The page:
MicroRNA Inhibitor Transfection
MiR-122-5p inhibitor and negative control were synthesized by RiboBio (Guangzhou, China) and were diluted to a final concentration of 200 nM during transfection. Lipofectamine 2000 (Invitrogen, United States) was used to perform the transfection process according to the manufacturer’s instructions.
Quantitative Real-Time PCR
cDNA was synthetized using a miRcute Plus miRNA First-Strand cDNA Kit (Tiangen, KR201, China). qRT-PCR was conducted using a miRcute Plus miRNA qPCR Kit (Tiangen, FP411, China) on a QuantStudio 6 Flex system (Life Technologies, United States) with U6 chosen to be the reference gene. The 2−△△Ct method was applied for the calculation of relative expressions of genes. The primers were synthesized by RiboBio (Guangzhou, China) and were listed in Table 1.
Microarray Assay and Bioinformatics Analysis
The miRNAs were extracted using a mirVana RNA Isolation Kit (Life Technologies, United States). The miRNA microarrays were performed using an Agilent (Santa Clara, United States) human miRNA (8 × 60 K) chip to identify differentially expressed miRNAs between hypoxic and normoxic EVs. Briefly, after quantification and integrity assessment, the total RNA sample was subjected to labeling, microarray hybridization, and washing according to the manufacturer’s protocols. Raw data were obtained using Feature Extraction software (version 10.7.1.1, Agilent Technologies). GeneSpring software (version 13.1, Agilent Technologies) was then applied to complete the standardization and subsequent management of the raw data. The differentially expressed miRNAs were screened under the criterion of a Fold change>2.0 or Fold change < −2.0, and a p value <0.05, and their target genes were predicted using Targetscan, microRNAorg, and PITA databases. Gene Ontology (GO) analysis and Kyoto Encyclopedia of Genes and Genomes (KEGG) analyses were performed to conduct the functional analysis of these target genes.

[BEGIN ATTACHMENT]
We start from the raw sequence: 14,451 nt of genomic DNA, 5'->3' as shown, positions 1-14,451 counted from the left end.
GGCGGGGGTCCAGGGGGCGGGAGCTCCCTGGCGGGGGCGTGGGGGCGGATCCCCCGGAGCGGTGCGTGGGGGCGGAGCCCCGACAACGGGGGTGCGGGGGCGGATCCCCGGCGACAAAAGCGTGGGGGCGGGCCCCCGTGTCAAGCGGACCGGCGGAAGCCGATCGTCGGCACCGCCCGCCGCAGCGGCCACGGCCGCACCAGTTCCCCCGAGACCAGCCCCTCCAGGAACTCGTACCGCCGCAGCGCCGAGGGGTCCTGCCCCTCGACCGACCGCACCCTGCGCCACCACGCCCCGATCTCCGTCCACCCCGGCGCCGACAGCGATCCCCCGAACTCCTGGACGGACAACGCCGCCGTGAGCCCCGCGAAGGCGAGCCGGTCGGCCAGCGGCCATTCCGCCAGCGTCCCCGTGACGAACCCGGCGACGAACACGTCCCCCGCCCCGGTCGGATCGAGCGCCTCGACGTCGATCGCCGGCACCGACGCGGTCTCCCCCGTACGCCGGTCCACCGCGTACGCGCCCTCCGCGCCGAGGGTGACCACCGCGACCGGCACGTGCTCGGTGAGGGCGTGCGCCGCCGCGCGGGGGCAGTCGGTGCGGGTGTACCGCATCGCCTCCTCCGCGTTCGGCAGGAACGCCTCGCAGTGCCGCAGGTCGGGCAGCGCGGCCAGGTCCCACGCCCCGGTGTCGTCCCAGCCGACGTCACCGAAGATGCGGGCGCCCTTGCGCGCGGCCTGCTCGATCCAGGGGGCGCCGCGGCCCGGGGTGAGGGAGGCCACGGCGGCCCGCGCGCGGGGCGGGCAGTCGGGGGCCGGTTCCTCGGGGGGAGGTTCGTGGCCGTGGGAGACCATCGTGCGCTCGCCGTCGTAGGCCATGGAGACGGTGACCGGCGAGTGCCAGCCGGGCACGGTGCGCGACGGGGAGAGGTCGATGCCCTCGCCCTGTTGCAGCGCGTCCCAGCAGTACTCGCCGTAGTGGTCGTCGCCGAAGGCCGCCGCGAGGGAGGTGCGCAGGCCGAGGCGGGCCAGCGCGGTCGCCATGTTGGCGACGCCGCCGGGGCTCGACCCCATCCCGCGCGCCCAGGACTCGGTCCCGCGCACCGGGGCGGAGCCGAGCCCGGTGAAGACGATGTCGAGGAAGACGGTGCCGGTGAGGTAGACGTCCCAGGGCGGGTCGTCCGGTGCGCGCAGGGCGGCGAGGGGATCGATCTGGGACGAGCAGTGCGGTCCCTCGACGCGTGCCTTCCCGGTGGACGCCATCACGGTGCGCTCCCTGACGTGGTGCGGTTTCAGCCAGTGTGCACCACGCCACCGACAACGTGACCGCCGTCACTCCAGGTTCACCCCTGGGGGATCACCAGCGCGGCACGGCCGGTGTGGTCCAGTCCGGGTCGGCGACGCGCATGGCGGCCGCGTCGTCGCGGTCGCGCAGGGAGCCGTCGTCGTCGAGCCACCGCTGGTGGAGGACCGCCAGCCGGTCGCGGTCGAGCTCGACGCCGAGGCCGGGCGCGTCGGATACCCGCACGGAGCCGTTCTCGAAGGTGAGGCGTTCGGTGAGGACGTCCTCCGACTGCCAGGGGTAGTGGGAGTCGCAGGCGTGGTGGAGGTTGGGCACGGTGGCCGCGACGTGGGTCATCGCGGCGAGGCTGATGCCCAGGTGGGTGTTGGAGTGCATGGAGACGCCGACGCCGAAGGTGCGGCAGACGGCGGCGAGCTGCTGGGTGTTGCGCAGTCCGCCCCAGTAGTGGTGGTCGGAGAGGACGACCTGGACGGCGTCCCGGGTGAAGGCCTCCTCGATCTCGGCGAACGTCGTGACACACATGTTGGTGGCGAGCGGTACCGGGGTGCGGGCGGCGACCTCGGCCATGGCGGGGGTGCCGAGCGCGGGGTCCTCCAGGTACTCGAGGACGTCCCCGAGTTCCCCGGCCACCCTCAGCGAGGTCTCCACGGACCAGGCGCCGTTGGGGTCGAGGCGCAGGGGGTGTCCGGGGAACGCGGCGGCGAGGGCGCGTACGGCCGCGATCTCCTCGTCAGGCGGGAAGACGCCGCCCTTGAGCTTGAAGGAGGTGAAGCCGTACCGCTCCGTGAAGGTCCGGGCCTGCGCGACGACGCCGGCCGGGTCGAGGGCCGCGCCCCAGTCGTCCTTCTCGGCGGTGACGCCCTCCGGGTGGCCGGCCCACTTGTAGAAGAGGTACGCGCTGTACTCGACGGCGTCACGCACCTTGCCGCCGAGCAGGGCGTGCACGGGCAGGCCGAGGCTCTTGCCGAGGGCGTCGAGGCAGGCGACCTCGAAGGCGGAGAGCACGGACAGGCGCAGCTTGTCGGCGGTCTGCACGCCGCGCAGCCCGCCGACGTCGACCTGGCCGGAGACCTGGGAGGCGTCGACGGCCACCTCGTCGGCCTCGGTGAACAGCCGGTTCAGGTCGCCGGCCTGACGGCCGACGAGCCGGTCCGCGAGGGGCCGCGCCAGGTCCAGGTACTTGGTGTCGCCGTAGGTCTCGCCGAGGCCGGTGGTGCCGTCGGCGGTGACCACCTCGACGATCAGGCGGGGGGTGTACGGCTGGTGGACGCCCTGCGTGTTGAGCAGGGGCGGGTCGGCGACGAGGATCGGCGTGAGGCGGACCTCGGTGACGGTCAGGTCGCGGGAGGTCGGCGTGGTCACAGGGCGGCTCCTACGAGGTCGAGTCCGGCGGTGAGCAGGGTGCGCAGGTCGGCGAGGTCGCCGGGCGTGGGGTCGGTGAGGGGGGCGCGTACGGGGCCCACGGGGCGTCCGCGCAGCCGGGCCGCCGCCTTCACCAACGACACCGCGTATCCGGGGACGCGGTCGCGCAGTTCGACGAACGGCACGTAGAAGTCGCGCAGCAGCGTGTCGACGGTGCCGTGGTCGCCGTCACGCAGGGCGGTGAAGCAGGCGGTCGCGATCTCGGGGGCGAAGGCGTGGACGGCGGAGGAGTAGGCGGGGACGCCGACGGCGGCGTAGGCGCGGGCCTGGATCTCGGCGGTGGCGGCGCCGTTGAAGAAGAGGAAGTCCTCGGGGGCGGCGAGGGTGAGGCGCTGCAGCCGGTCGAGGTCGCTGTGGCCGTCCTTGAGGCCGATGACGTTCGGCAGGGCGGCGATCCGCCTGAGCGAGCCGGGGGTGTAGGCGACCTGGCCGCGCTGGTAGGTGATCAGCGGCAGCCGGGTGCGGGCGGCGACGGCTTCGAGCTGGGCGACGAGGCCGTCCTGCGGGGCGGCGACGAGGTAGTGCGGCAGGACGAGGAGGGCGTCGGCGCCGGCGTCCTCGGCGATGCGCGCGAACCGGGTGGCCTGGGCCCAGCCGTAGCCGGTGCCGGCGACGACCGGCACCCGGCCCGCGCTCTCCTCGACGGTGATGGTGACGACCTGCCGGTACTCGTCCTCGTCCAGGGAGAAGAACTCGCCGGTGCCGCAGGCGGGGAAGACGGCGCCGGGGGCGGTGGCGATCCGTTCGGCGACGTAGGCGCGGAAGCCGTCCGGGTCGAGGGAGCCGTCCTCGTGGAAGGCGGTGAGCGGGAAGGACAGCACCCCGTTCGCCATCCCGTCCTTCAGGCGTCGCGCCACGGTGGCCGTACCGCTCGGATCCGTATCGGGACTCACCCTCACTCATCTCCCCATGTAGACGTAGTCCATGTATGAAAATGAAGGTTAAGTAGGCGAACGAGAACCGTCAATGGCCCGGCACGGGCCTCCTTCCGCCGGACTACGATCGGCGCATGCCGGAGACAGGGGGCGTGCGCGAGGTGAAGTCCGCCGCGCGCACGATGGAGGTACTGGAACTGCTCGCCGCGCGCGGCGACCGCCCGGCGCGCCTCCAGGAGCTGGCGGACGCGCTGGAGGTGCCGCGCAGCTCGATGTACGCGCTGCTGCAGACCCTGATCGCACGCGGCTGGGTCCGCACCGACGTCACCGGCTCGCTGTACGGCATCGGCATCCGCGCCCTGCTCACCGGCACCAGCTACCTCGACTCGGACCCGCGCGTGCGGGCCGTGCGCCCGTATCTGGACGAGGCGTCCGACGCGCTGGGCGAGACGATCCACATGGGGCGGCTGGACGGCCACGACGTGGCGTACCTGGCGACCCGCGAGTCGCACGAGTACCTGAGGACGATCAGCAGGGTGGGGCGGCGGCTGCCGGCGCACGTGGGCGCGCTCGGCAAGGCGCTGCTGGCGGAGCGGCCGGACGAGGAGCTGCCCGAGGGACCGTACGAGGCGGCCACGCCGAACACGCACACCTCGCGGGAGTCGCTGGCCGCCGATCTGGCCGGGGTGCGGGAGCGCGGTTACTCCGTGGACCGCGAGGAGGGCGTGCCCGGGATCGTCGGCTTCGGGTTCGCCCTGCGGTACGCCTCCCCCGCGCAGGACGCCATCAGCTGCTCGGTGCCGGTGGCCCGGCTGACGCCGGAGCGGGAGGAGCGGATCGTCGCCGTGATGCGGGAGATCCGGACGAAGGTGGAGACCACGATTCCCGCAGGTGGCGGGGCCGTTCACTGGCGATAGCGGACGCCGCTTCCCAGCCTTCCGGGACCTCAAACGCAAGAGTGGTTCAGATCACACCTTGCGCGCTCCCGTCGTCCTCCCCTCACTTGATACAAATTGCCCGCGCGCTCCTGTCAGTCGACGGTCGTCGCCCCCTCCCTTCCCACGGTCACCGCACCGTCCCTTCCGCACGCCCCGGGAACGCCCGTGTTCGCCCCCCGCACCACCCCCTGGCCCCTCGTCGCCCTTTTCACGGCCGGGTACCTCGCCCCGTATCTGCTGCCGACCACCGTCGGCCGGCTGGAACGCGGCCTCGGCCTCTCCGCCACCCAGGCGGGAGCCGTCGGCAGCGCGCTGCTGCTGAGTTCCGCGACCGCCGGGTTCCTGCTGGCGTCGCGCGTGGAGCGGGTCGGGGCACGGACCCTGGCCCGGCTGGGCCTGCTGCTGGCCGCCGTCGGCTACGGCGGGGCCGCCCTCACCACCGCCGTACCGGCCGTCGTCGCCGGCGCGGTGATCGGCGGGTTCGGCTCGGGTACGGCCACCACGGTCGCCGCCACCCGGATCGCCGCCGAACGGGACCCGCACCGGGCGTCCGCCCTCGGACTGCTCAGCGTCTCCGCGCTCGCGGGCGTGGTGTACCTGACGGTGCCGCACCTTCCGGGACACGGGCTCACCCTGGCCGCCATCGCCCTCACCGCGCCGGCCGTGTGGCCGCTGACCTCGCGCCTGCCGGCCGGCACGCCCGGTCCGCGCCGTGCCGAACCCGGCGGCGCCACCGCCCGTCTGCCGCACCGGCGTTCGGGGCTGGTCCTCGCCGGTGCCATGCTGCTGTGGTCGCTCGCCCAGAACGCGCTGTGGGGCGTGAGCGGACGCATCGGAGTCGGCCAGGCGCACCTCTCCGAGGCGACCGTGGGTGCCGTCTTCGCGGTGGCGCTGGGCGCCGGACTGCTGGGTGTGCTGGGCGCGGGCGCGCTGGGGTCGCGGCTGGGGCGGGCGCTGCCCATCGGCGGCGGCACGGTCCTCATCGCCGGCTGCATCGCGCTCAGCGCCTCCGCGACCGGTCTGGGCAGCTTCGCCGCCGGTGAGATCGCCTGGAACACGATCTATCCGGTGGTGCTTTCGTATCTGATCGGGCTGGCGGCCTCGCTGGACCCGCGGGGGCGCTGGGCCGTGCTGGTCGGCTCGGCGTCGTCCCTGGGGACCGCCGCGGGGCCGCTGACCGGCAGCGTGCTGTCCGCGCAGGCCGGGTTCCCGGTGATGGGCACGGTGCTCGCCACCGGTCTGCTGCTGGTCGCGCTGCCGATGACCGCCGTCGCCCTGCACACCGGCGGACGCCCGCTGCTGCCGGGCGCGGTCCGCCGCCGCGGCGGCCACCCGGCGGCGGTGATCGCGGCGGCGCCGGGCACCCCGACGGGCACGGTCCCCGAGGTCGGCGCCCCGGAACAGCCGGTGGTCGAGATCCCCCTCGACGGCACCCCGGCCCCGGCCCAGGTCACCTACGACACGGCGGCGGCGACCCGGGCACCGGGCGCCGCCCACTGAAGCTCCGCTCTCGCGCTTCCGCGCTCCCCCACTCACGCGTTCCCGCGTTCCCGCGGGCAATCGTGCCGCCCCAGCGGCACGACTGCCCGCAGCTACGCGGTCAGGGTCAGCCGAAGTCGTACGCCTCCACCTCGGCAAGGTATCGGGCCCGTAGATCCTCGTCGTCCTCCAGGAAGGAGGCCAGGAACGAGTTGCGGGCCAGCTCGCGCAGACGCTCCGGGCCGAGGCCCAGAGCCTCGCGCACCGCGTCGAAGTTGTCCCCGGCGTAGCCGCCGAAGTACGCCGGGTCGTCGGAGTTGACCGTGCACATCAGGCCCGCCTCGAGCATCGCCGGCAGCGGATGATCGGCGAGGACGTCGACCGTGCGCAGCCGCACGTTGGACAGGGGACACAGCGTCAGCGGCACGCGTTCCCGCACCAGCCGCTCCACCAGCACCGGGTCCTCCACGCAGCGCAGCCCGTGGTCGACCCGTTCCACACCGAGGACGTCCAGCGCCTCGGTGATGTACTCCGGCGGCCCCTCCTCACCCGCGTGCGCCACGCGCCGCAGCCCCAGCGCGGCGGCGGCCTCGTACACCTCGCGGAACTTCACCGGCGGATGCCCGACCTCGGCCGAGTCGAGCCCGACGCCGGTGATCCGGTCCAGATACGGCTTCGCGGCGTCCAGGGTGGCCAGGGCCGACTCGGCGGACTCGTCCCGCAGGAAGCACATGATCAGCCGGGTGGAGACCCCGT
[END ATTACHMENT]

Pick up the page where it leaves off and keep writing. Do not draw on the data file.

All statistical analysis were performed using GraphPad Prism 7 software (La Jolla, United States). Student’s t-test was applied for statistical analysis between two groups. A minimum of three biological replicates were performed, and a value of p < 0.05 was considered statistically significant. The data were showed as the mean ± standard deviation.
Rectal Tissue Apoptosis is Aggravated Near Hypoxic Area in Mouse After Radiation
In the mouse models of radiation-induced rectal injury with a 25 Gy radiation, adjacent sections of the rectum were separately stained for HIF-1α, TUNEL, and cleaved casp-3, and the degree of each staining was measured as mentioned above. The sections were then divided into high-HIF-1α and low-HIF-1α groups based on their immunoreactive scores for HIF-1α. As shown in Figure 1A, both the extent of TUNEL staining (Figure 1B) and the counts of cleaved casp-3 positive cells per field (Figure 1C) were positively correlated with the expression of HIF-1α in their adjacent sections, indicating that hypoxia may promote injury to surrounding tissues after radiation.
FIGURE 1. Apoptosis is increased adjacent to high-HIF-1α area in rectum of mouse after 25 Gy radiation. (A) Representative pictures of TUNEL and cleaved casp-3 staining in low-HIF-1α and high-HIF-1α groups in vivo. Scale bar: 20 μm. (B) The extent of TUNEL and (C) the counts of cleaved casp-3 positive cells per field were positively correlated with the degree of hypoxia. *p < 0.05.
Hypoxia and Hypoxic Supernatant Increase the Apoptosis of Normoxic HIEC Cells